Archive for February, 2013

February 25, 2013

Candling eggs

Did I mention we are incubating eggs?

We bought a “table top” incubator last weekend. With the price of the chicks we like being so high, replacements aren’t gonna come cheap. I don’t plan to have a dozen different types of chickens, we’re hardly chicken purists, though it did start out that way. I do love love love the wyandotte breed so I thought it was more economical to incubate our own. I don’t know if we’ll get a broody hen or not. We had one last year, but the fox got her and that’s a real shame because I’d much rather have a hen set and care for her own.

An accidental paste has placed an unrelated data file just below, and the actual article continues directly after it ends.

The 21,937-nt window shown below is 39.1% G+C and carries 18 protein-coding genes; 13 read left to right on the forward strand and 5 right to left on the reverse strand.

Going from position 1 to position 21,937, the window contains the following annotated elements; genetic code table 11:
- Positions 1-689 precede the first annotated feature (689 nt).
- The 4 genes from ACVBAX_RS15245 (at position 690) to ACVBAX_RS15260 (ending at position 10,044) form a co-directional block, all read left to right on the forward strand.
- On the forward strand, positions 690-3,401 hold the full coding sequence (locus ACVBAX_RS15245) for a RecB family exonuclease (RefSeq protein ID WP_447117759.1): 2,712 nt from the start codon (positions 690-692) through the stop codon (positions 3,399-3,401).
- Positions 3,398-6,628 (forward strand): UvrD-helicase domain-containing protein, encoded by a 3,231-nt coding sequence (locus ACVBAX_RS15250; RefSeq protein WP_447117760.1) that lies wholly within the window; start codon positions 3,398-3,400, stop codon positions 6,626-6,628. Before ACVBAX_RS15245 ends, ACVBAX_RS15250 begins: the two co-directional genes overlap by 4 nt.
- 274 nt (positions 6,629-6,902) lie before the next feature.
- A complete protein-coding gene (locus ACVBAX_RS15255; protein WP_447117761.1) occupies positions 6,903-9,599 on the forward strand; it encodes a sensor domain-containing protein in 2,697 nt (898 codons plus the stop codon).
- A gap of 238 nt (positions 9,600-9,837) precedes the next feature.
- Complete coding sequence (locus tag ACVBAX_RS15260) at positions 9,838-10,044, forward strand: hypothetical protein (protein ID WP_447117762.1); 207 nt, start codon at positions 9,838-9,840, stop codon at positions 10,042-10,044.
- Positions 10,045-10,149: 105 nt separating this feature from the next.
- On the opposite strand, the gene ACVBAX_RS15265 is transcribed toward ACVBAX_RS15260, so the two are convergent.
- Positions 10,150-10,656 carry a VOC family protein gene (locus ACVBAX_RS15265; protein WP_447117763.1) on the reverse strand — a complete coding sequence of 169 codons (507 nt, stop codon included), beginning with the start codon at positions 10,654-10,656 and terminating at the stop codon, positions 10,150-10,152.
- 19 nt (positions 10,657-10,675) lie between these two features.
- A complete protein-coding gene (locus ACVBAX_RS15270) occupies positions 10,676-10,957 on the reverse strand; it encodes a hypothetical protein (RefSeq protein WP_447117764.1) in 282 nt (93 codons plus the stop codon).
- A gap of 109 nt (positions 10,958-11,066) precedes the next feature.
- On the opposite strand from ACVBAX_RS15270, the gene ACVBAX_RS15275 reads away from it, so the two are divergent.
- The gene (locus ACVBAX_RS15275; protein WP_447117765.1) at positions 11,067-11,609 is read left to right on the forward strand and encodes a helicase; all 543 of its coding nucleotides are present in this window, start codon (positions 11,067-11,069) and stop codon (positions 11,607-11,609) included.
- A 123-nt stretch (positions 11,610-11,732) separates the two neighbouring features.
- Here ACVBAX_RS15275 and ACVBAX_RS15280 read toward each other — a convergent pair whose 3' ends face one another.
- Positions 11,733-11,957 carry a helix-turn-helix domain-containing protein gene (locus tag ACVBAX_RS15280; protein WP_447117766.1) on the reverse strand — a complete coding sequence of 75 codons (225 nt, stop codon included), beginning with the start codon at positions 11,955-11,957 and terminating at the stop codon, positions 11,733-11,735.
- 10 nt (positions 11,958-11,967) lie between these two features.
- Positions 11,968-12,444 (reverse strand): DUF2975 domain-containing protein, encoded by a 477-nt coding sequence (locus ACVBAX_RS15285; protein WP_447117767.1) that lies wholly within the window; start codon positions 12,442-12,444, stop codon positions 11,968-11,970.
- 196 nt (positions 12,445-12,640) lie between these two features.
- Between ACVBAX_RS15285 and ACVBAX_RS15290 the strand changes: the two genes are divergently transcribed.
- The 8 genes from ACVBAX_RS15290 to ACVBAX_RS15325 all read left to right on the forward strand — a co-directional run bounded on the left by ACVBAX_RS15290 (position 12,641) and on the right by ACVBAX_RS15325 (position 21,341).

At any rate, we put the eggs in a week ago Sunday, 39 eggs to be exact. They are a barnyard mixture. Some coming from my own Silver Laced Wyandottes, most coming from a friend to include “Easter Eggers”, Marans, White Leghorn, Golden Laced, and several others. The instructions sad darker shells cannot be candled until the 7-10 day mark. I was looking at them on Saturday (day 6) and thought the whole batch was no good. I saw distinct air sacs but nothing more. We had a little mishap mid-wee with the incubator getting up to 104 degrees. I did a little research on spiking temps and most people said they were okay depending on how long it stayed at that temperature. Most of what I read said at 104 and above, the cells begin to fry. I had no idea how long it had been so warm and the reason it got so high was because our wood stove was working over time and it was HOT in the house. The incubator we have does not self regulate at a certain temp, it’s sort of manual regulation. I didn’t know it would be like that but for the most part, it’s been absolutely fine. We do have the egg turner but not the fan.